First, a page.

Two of Us, the Queer Love Story That Addresses Cinema’s Problem With Age

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Two of Us, 2019(Film still)

“I wanted to show age for what it is, with wrinkles and everything, while also showing that you can be 70 with wrinkles and still be alive and kicking,” director Filippo Meneghetti tells Nick Levine

Two of Us, the supremely moving debut feature from director Filippo Meneghetti, is a covert queer love story with a twist. Pensioners Madeleine (Martine Chevallier) and Nina (Barbara Sukowa) live across the hall from one another in a small French town. Even Madeleine’s grown-up children Anne (Léa Drucker) and Frédéric (Jérôme Varanfrain) think they’re just neighbours, but the truth is much more interesting. For years the two women have been conducting a clandestine romance while Madeleine’s kids delude themselves that she’s still in thrall to their late father. But in reality, as soon as they leave following a family supper, Nina is waiting in the corridor to return to Madeleine’s apartment.

The heartbreaking twist comes when Madeleine suffers a stroke which leaves her mute and inert. Her children hire a lacklustre live-in carer (Muriel Bénazéraf), but for some reason Nina – to them, simply the kind woman opposite, at least initially – keeps finding reasons to pop in and help. It’s a suffocating scenario from which Meneghetti extracts an impressive amount of tension, especially when Nina secretly lets herself into Madeleine’s apartment late at night so she can spend time with her largely unresponsive lover.

Meneghetti says Madeleine and Nina’s relationship was loosely inspired by two queer women who “passed on the passion of cinema” during his teenage years. “They went through some very difficult times,” the Italian director says dolefully over Zoom. “The story in this film is invented, but my friends’ story is actually much harder – if I told you it, you wouldn’t believe me.” Meneghetti says he was so touched by what the real-life couple went through that he felt a “responsibility’’ to share it with an audience, albeit in an abstract way. When he visited a friend’s apartment block and saw two older women living across the corridor from one another, pinging between homes for platonic company, he realised he had the perfect “visual metaphor” for his story.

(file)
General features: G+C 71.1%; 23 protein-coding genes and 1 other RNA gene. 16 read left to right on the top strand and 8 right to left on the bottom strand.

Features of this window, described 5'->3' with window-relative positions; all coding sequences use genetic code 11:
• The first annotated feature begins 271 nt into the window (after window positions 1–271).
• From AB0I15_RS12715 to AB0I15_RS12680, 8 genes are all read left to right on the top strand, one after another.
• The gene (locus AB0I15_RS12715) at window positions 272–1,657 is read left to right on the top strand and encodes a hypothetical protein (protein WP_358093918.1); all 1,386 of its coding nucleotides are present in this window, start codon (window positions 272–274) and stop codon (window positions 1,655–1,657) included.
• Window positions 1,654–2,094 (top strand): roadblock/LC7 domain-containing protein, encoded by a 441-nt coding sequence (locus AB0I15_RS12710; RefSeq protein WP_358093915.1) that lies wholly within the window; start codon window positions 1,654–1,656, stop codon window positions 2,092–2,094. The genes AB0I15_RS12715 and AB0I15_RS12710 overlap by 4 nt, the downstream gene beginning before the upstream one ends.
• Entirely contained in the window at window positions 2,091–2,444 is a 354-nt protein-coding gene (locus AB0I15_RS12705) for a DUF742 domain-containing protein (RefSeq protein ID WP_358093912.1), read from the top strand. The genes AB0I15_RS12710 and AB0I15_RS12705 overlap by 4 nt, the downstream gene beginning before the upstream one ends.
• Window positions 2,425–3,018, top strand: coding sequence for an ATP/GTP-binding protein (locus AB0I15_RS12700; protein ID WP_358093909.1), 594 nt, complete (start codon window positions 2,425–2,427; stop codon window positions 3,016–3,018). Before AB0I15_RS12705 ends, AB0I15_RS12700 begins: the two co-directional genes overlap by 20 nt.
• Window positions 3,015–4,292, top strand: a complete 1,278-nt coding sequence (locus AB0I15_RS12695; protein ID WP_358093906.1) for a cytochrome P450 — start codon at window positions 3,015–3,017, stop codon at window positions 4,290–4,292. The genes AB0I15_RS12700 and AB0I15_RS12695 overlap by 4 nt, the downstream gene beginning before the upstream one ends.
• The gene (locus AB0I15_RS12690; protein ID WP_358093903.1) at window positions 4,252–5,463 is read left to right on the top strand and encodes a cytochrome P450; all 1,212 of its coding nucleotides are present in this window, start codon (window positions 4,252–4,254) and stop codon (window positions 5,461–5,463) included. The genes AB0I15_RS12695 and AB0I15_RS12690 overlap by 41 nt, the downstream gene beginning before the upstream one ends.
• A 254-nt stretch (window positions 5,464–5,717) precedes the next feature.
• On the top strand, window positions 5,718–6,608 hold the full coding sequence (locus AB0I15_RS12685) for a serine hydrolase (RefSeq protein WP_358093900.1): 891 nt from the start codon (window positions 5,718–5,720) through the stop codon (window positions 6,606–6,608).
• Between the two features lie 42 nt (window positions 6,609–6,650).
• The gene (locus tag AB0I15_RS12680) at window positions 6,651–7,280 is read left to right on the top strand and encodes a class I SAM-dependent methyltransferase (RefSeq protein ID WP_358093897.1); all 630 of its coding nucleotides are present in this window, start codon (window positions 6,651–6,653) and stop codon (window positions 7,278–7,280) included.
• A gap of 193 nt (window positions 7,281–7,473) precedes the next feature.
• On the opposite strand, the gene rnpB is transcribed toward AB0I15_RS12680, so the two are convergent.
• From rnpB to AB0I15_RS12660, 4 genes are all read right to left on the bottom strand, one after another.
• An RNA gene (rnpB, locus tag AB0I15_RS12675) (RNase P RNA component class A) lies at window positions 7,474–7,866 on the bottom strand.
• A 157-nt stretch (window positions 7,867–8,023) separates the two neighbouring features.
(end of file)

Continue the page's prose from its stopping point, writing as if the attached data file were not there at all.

Meneghetti also wanted his film to address what he calls “cinema’s problem with age”. The queer love stories we see on screen tend to involve relatively young people, while for decades Hollywood has paired ageing leading men with actresses in their twenties and thirties. It shouldn’t be unusual to see two septuagenarian women being intimate with one another, but sadly Two of Us still feels noteworthy for including beautifully tender romantic moments between Madeleine and Nina. “We live in a society that is pretty much obsessed with youth and the perfection of the body,” the director says. “So I wanted to show age for what it is, with wrinkles and everything, while also showing that you can be 70 with wrinkles and still be alive and kicking.” Indeed, in one of the film’s most striking scenes, Nina’s growing frustration erupts in a way that comprehensively smashes the ‘docile old granny’ trope. No one in this film behaves impeccably all the time, which only makes it more vivid.

Meneghetti’s film explores emotions ranging from violent rage to piercing grief, but he says “self-censorship” is a key theme. Because Madeleine has grown up with the idea that a woman should fall in love with a man, then start a family, she carries a deep internalised shame for turning her back on this heteronormative ideal. Although her relationship with Nina is much more enriching than the one she had with her domineering husband, she feels compelled to compartmentalise it and keep it secret. “She loves her children and family so much that she’s worried she might lose that if she lives [openly] with Nina,” Meneghetti says. “In Italian we have an expression – ‘trying to keep one foot in two shoes’ – and that is really Madeleine’s life. And you know, I don’t judge her for that, because it is very difficult to balance the two things. I know this because I saw it first-hand [in the real-life couple].”

It’s this depiction of love prevailing against the odds – albeit in a way that might feel compromised or constricted to some viewers – that makes Two of Us so poignant. Meneghetti says that after a screening in Thessaloniki, Greece, an older woman approached him to say that she had never properly understood her daughter’s queerness untii watching his film. “You know, I made this film thinking about two people in particular that were so important in my life,” he says humbly. “And then it comes out and you realise that you made it for so many other people in the world that you don’t even know. This story resonates with them, and that’s a kind of magic that I don’t believe many things besides cinema can achieve.”

Two of Us is in UK cinemas and available on digital now.